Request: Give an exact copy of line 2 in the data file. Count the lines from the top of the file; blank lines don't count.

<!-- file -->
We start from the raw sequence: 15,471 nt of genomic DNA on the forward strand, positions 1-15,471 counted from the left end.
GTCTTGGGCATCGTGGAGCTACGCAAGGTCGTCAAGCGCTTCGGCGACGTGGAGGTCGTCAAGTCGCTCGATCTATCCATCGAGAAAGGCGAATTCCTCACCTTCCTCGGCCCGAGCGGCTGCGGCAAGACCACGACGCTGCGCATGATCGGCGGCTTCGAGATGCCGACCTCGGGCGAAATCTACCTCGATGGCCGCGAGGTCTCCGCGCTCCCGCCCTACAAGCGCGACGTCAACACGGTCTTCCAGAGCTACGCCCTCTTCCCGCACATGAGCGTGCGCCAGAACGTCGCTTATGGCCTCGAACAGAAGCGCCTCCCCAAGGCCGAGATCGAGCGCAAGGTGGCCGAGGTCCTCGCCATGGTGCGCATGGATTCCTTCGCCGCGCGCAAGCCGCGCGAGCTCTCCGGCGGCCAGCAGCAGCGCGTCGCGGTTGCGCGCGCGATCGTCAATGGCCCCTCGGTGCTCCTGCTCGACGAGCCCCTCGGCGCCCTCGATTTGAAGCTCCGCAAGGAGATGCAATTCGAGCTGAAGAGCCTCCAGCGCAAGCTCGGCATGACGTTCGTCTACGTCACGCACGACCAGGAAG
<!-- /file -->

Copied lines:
GTCTTGGGCATCGTGGAGCTACGCAAGGTCGTCAAGCGCTTCGGCGACGTGGAGGTCGTCAAGTCGCTCGATCTATCCATCGAGAAAGGCGAATTCCTCACCTTCCTCGGCCCGAGCGGCTGCGGCAAGACCACGACGCTGCGCATGATCGGCGGCTTCGAGATGCCGACCTCGGGCGAAATCTACCTCGATGGCCGCGAGGTCTCCGCGCTCCCGCCCTACAAGCGCGACGTCAACACGGTCTTCCAGAGCTACGCCCTCTTCCCGCACATGAGCGTGCGCCAGAACGTCGCTTATGGCCTCGAACAGAAGCGCCTCCCCAAGGCCGAGATCGAGCGCAAGGTGGCCGAGGTCCTCGCCATGGTGCGCATGGATTCCTTCGCCGCGCGCAAGCCGCGCGAGCTCTCCGGCGGCCAGCAGCAGCGCGTCGCGGTTGCGCGCGCGATCGTCAATGGCCCCTCGGTGCTCCTGCTCGACGAGCCCCTCGGCGCCCTCGATTTGAAGCTCCGCAAGGAGATGCAATTCGAGCTGAAGAGCCTCCAGCGCAAGCTCGGCATGACGTTCGTCTACGTCACGCACGACCAGGAAG